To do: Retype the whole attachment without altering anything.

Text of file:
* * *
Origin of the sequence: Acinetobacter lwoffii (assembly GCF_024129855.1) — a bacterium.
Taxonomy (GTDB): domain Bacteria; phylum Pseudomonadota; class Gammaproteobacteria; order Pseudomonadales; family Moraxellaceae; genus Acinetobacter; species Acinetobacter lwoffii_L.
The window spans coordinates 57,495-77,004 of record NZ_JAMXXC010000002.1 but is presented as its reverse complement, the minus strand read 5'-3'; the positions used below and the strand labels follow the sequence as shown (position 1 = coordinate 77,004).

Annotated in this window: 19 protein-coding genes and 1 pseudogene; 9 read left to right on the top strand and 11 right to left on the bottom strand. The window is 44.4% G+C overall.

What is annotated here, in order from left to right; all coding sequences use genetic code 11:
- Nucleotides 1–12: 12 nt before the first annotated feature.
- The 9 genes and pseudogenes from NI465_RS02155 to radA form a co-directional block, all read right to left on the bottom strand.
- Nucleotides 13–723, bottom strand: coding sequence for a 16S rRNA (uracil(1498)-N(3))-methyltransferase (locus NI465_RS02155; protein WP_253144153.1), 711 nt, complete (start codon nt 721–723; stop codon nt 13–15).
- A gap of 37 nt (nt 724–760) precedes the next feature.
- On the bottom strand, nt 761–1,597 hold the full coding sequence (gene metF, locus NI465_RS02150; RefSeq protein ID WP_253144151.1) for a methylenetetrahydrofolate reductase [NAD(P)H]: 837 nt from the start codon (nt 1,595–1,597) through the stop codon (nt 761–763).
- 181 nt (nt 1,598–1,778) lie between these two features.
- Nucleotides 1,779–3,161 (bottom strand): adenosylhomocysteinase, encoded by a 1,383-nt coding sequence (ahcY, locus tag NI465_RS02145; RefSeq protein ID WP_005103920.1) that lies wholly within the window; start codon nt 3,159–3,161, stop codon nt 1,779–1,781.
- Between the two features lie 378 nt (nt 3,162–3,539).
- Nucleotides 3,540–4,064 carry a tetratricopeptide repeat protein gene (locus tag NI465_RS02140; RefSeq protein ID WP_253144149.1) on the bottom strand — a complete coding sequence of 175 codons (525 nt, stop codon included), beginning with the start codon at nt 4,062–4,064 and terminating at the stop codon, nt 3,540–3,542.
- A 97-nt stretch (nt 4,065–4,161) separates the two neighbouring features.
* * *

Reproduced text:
Origin of the sequence: Acinetobacter lwoffii (assembly GCF_024129855.1) — a bacterium.
Taxonomy (GTDB): domain Bacteria; phylum Pseudomonadota; class Gammaproteobacteria; order Pseudomonadales; family Moraxellaceae; genus Acinetobacter; species Acinetobacter lwoffii_L.
The window spans coordinates 57,495-77,004 of record NZ_JAMXXC010000002.1 but is presented as its reverse complement, the minus strand read 5'-3'; the positions used below and the strand labels follow the sequence as shown (position 1 = coordinate 77,004).

Annotated in this window: 19 protein-coding genes and 1 pseudogene; 9 read left to right on the top strand and 11 right to left on the bottom strand. The window is 44.4% G+C overall.

What is annotated here, in order from left to right; all coding sequences use genetic code 11:
- Nucleotides 1–12: 12 nt before the first annotated feature.
- The 9 genes and pseudogenes from NI465_RS02155 to radA form a co-directional block, all read right to left on the bottom strand.
- Nucleotides 13–723, bottom strand: coding sequence for a 16S rRNA (uracil(1498)-N(3))-methyltransferase (locus NI465_RS02155; protein WP_253144153.1), 711 nt, complete (start codon nt 721–723; stop codon nt 13–15).
- A gap of 37 nt (nt 724–760) precedes the next feature.
- On the bottom strand, nt 761–1,597 hold the full coding sequence (gene metF, locus NI465_RS02150; RefSeq protein ID WP_253144151.1) for a methylenetetrahydrofolate reductase [NAD(P)H]: 837 nt from the start codon (nt 1,595–1,597) through the stop codon (nt 761–763).
- 181 nt (nt 1,598–1,778) lie between these two features.
- Nucleotides 1,779–3,161 (bottom strand): adenosylhomocysteinase, encoded by a 1,383-nt coding sequence (ahcY, locus tag NI465_RS02145; RefSeq protein ID WP_005103920.1) that lies wholly within the window; start codon nt 3,159–3,161, stop codon nt 1,779–1,781.
- Between the two features lie 378 nt (nt 3,162–3,539).
- Nucleotides 3,540–4,064 carry a tetratricopeptide repeat protein gene (locus tag NI465_RS02140; RefSeq protein ID WP_253144149.1) on the bottom strand — a complete coding sequence of 175 codons (525 nt, stop codon included), beginning with the start codon at nt 4,062–4,064 and terminating at the stop codon, nt 3,540–3,542.
- A 97-nt stretch (nt 4,065–4,161) separates the two neighbouring features.